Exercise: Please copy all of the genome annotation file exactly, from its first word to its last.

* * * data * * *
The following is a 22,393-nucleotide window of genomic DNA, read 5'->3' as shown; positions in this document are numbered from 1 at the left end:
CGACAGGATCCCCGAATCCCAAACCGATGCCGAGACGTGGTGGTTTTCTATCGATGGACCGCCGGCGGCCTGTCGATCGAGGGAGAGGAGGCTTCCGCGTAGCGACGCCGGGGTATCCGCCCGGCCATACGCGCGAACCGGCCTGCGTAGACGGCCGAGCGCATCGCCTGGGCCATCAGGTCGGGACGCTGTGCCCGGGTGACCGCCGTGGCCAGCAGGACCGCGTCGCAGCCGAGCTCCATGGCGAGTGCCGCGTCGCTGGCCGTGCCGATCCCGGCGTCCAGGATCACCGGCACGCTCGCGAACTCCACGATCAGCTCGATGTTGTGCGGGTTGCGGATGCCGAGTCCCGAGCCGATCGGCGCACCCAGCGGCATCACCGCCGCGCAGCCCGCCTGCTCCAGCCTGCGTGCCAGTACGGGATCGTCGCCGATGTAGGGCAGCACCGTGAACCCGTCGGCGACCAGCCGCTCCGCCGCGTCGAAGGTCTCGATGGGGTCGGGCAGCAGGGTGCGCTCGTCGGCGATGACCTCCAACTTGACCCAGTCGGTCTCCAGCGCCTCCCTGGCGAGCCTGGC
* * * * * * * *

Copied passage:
The following is a 22,393-nucleotide window of genomic DNA, read 5'->3' as shown; positions in this document are numbered from 1 at the left end:
CGACAGGATCCCCGAATCCCAAACCGATGCCGAGACGTGGTGGTTTTCTATCGATGGACCGCCGGCGGCCTGTCGATCGAGGGAGAGGAGGCTTCCGCGTAGCGACGCCGGGGTATCCGCCCGGCCATACGCGCGAACCGGCCTGCGTAGACGGCCGAGCGCATCGCCTGGGCCATCAGGTCGGGACGCTGTGCCCGGGTGACCGCCGTGGCCAGCAGGACCGCGTCGCAGCCGAGCTCCATGGCGAGTGCCGCGTCGCTGGCCGTGCCGATCCCGGCGTCCAGGATCACCGGCACGCTCGCGAACTCCACGATCAGCTCGATGTTGTGCGGGTTGCGGATGCCGAGTCCCGAGCCGATCGGCGCACCCAGCGGCATCACCGCCGCGCAGCCCGCCTGCTCCAGCCTGCGTGCCAGTACGGGATCGTCGCCGATGTAGGGCAGCACCGTGAACCCGTCGGCGACCAGCCGCTCCGCCGCGTCGAAGGTCTCGATGGGGTCGGGCAGCAGGGTGCGCTCGTCGGCGATGACCTCCAACTTGACCCAGTCGGTCTCCAGCGCCTCCCTGGCGAGCCTGGC